In summary, the therapeutic potential of MSC-derived extracellular vesicles for the apoptosis of hUC-MSCs during chemotherapy is verified in this study. Moreover, because anticancer is the main effect of doxorubicin and MSCs have great tolerance property than terminally differentiated cell, with doxorubicin killing cancer cells and being completely removed, employing the MSC-derived extracellular vesicles to remedy damaged MSCs may not interfere the curative effect of doxorubicin for cancer. Moreover, the miRNA screened in miRNA sequencing and the relative mechanism can be taken as targets for further studies. Particularly, hsa-miR-11401 and its target protein, SCOTIN, can provide some thoughts for the therapy of doxorubicin cytotoxicity.


Our study revealed that accumulation of doxorubicin in hUC-MSCs decreased cell viability in a time-dependent manner, which is similar to cancer cells reported by previous studies. Intriguingly, the hP-MSC-derived extracellular vesicles relieved cell apoptosis and improved cell survival rate. MiRNA sequencing presented different miRNA expression pattern of normal and doxorubicin-treated hUC-MSCs. Hsa-miR-11401 was identified to mediate the downregulation of SCOTIN and blocked the p53-dependent apoptosis. Pathway analysis of miRNA target genes also implied the toxic effect of doxorubicin for hUC-MSCs is associated with cell cycle arrest, inflammatory infiltration, ROS production, calcium deposit, and mitochondrial dysfunction. In conclusion, the inherent effects involved in doxorubicin cytotoxicity were complex, which contributed to hUC-MSC apoptosis. The application of extracellular vesicles blocked this process and the possibility of hUC-MSC self-healing during chemotherapy is verified.

Availability of data and materials

The dataset used and/or analyzed during the current study are available from the corresponding author upon reasonable request.



Mesenchymal stem cells


Extracellular vesicles


Human umbilical cord-derived mesenchymal stem cells


Human placental mesenchymal stem cells




Shisa Family Member 5


Dulbecco’s modified Eagle’s medium


Phosphate-buffered saline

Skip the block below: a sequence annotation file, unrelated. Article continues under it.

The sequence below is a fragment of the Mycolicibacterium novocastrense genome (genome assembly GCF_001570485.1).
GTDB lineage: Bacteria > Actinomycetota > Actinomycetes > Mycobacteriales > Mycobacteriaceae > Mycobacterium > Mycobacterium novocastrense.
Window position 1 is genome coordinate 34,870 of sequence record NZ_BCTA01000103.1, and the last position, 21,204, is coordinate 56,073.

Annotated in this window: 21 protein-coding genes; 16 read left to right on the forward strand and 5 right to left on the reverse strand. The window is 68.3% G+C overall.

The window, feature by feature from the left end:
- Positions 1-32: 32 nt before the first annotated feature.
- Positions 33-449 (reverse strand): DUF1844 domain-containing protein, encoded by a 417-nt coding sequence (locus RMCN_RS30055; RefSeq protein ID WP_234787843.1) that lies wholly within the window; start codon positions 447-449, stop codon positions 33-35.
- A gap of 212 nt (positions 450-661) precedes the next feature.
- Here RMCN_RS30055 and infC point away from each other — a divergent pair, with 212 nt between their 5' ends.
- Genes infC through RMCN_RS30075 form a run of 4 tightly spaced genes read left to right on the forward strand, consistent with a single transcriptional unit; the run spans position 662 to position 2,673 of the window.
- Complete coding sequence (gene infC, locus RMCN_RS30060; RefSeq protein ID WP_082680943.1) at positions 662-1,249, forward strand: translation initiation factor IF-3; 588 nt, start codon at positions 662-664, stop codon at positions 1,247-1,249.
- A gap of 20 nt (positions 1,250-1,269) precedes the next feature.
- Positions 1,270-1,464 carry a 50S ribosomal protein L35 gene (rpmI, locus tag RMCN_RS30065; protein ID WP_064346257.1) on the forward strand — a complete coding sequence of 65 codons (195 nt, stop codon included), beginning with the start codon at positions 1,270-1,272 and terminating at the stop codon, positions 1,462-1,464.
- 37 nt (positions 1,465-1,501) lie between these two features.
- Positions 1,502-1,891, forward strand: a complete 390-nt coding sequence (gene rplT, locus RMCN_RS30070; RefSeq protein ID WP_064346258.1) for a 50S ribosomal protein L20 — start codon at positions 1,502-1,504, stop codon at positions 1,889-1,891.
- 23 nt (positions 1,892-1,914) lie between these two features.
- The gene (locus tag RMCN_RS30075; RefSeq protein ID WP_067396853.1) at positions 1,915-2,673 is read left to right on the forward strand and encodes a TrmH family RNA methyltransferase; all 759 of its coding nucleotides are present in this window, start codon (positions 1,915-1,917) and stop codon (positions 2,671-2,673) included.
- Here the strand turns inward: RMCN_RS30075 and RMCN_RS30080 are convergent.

Transmission electron microscopy


Dynamic light scattering


Radio-immunoprecipitation assay buffer


Polyvinylidene fluoride


Cell counting kit-8




Gene ontology


Kyoto Encyclopedia of Genes and Genomes


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This work was supported by grants from the National Natural Science Foundation of China (32070860, 31771636, 81671734), National Key R&D Plan (2017YFA0103201), Tianjin Natural Science Foundation (18YFZCSY00010, 18JCYBJC24400), Funds of State Key Laboratory of Kidney Diseases in PLA General Hospital (KF-19-07), Postdoctoral Innovative Talent 799 Support Foundation (BX20190382), and National Students’ Platform for Innovation and Entrepreneurship Training Program (202010055095, 202010055845).

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HL, HH, XC, SC, and CW performed all the experiments. YL, KZ, and LW analyzed the results. ZL, NL, and HL conceived and designed the study, analyzed the data, and wrote the manuscript. LY, JW, and ZCH edited the manuscript. All authors read and approved the final manuscript.

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Correspondence to Na Liu, Jie Wu or Zongjin Li.

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Li, H., Huang, H., Chen, X. et al. The delivery of hsa-miR-11401 by extracellular vesicles can relieve doxorubicin-induced mesenchymal stem cell apoptosis. Stem Cell Res Ther 12, 77 (2021).

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  • Doxorubicin
  • Mesenchymal stem cells (MSCs)
  • Extracellular vesicles (EVs)
  • Hsa-miR-11401